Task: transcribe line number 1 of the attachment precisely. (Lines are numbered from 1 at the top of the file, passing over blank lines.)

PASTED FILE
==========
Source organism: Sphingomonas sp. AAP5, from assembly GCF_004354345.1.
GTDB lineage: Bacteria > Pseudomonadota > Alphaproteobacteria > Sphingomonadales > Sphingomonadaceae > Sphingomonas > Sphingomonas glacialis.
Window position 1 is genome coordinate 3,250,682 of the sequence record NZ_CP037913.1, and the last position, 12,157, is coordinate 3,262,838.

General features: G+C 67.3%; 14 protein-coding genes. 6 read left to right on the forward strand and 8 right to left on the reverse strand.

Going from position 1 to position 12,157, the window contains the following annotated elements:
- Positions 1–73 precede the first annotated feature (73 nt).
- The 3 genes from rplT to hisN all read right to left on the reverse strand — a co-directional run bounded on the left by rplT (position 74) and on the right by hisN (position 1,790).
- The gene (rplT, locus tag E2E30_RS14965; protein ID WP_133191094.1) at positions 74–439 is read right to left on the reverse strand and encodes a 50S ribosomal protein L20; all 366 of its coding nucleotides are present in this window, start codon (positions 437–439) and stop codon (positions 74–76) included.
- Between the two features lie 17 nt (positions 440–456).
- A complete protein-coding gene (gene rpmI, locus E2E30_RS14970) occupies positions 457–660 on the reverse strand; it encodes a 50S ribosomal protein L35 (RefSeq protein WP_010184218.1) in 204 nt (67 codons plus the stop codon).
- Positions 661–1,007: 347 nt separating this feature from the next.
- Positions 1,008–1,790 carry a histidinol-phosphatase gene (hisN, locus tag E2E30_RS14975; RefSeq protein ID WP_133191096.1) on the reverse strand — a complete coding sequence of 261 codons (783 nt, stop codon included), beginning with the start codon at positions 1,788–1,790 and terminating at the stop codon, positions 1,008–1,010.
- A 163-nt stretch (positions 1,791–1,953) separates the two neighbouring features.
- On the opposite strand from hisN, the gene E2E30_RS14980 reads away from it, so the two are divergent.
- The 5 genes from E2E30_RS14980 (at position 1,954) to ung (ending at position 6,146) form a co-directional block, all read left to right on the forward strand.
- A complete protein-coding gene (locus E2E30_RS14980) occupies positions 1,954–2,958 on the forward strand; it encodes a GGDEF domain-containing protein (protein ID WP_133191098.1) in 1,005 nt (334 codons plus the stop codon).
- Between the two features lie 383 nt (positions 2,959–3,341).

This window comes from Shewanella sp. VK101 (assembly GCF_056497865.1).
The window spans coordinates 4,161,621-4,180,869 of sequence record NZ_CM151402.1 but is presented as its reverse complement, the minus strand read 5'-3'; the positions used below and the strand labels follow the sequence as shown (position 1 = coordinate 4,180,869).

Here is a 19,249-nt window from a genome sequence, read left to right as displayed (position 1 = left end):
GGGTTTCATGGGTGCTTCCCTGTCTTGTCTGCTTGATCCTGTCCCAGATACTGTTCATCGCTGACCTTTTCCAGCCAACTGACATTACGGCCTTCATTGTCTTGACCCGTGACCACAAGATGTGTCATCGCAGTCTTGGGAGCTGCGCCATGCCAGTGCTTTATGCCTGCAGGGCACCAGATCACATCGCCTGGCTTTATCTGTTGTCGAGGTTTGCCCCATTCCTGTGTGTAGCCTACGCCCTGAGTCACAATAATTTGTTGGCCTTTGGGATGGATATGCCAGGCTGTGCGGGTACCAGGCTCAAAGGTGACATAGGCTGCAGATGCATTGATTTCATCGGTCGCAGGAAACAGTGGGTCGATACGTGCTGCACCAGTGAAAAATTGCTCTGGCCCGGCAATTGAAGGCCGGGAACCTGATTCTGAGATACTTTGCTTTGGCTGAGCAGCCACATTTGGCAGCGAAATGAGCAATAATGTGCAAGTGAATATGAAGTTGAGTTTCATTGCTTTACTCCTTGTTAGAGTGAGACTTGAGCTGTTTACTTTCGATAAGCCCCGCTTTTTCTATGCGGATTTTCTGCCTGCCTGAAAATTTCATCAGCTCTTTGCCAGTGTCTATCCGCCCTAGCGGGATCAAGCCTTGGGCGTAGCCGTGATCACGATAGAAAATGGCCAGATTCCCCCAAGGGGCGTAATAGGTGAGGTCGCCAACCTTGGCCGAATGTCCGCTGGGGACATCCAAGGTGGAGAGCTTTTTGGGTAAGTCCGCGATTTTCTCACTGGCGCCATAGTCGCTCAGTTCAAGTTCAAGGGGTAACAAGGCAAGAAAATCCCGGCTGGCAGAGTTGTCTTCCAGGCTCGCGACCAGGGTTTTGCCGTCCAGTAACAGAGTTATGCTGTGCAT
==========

Source organism: Sphingomonas sp. AAP5, from assembly GCF_004354345.1.